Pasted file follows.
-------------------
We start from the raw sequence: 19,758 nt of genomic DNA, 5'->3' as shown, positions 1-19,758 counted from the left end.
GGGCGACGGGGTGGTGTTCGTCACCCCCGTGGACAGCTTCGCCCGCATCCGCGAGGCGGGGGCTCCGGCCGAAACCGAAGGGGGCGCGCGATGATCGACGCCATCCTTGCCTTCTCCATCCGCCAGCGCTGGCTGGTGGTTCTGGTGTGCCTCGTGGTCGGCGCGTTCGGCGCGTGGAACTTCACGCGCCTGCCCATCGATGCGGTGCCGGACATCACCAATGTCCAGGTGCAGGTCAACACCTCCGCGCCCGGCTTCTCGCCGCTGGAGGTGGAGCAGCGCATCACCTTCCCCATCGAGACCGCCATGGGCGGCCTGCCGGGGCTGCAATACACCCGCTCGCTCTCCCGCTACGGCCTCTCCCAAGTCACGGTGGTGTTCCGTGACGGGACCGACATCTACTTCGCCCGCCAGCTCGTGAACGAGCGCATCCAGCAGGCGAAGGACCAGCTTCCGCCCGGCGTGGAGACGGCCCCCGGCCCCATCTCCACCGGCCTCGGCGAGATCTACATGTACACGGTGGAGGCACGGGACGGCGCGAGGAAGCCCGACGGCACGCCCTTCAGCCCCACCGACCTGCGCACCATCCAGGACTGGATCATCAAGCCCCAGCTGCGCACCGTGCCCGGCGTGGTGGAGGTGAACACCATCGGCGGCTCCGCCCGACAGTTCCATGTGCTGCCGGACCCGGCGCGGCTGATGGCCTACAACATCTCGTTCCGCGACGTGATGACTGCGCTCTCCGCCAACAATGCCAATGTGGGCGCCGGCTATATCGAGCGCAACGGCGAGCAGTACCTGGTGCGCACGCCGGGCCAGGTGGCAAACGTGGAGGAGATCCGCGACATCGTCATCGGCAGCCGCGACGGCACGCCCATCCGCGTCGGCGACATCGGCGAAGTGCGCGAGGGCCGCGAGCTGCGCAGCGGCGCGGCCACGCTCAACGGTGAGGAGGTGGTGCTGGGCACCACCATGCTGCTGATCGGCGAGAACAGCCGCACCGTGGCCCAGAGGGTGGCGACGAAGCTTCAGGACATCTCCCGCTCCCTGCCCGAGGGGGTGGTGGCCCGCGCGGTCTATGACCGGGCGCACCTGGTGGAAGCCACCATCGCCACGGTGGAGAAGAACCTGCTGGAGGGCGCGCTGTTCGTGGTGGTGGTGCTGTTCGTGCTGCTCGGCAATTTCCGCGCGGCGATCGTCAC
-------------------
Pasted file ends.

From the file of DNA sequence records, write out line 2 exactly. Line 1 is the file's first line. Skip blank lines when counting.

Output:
GGGCGACGGGGTGGTGTTCGTCACCCCCGTGGACAGCTTCGCCCGCATCCGCGAGGCGGGGGCTCCGGCCGAAACCGAAGGGGGCGCGCGATGATCGACGCCATCCTTGCCTTCTCCATCCGCCAGCGCTGGCTGGTGGTTCTGGTGTGCCTCGTGGTCGGCGCGTTCGGCGCGTGGAACTTCACGCGCCTGCCCATCGATGCGGTGCCGGACATCACCAATGTCCAGGTGCAGGTCAACACCTCCGCGCCCGGCTTCTCGCCGCTGGAGGTGGAGCAGCGCATCACCTTCCCCATCGAGACCGCCATGGGCGGCCTGCCGGGGCTGCAATACACCCGCTCGCTCTCCCGCTACGGCCTCTCCCAAGTCACGGTGGTGTTCCGTGACGGGACCGACATCTACTTCGCCCGCCAGCTCGTGAACGAGCGCATCCAGCAGGCGAAGGACCAGCTTCCGCCCGGCGTGGAGACGGCCCCCGGCCCCATCTCCACCGGCCTCGGCGAGATCTACATGTACACGGTGGAGGCACGGGACGGCGCGAGGAAGCCCGACGGCACGCCCTTCAGCCCCACCGACCTGCGCACCATCCAGGACTGGATCATCAAGCCCCAGCTGCGCACCGTGCCCGGCGTGGTGGAGGTGAACACCATCGGCGGCTCCGCCCGACAGTTCCATGTGCTGCCGGACCCGGCGCGGCTGATGGCCTACAACATCTCGTTCCGCGACGTGATGACTGCGCTCTCCGCCAACAATGCCAATGTGGGCGCCGGCTATATCGAGCGCAACGGCGAGCAGTACCTGGTGCGCACGCCGGGCCAGGTGGCAAACGTGGAGGAGATCCGCGACATCGTCATCGGCAGCCGCGACGGCACGCCCATCCGCGTCGGCGACATCGGCGAAGTGCGCGAGGGCCGCGAGCTGCGCAGCGGCGCGGCCACGCTCAACGGTGAGGAGGTGGTGCTGGGCACCACCATGCTGCTGATCGGCGAGAACAGCCGCACCGTGGCCCAGAGGGTGGCGACGAAGCTTCAGGACATCTCCCGCTCCCTGCCCGAGGGGGTGGTGGCCCGCGCGGTCTATGACCGGGCGCACCTGGTGGAAGCCACCATCGCCACGGTGGAGAAGAACCTGCTGGAGGGCGCGCTGTTCGTGGTGGTGGTGCTGTTCGTGCTGCTCGGCAATTTCCGCGCGGCGATCGTCAC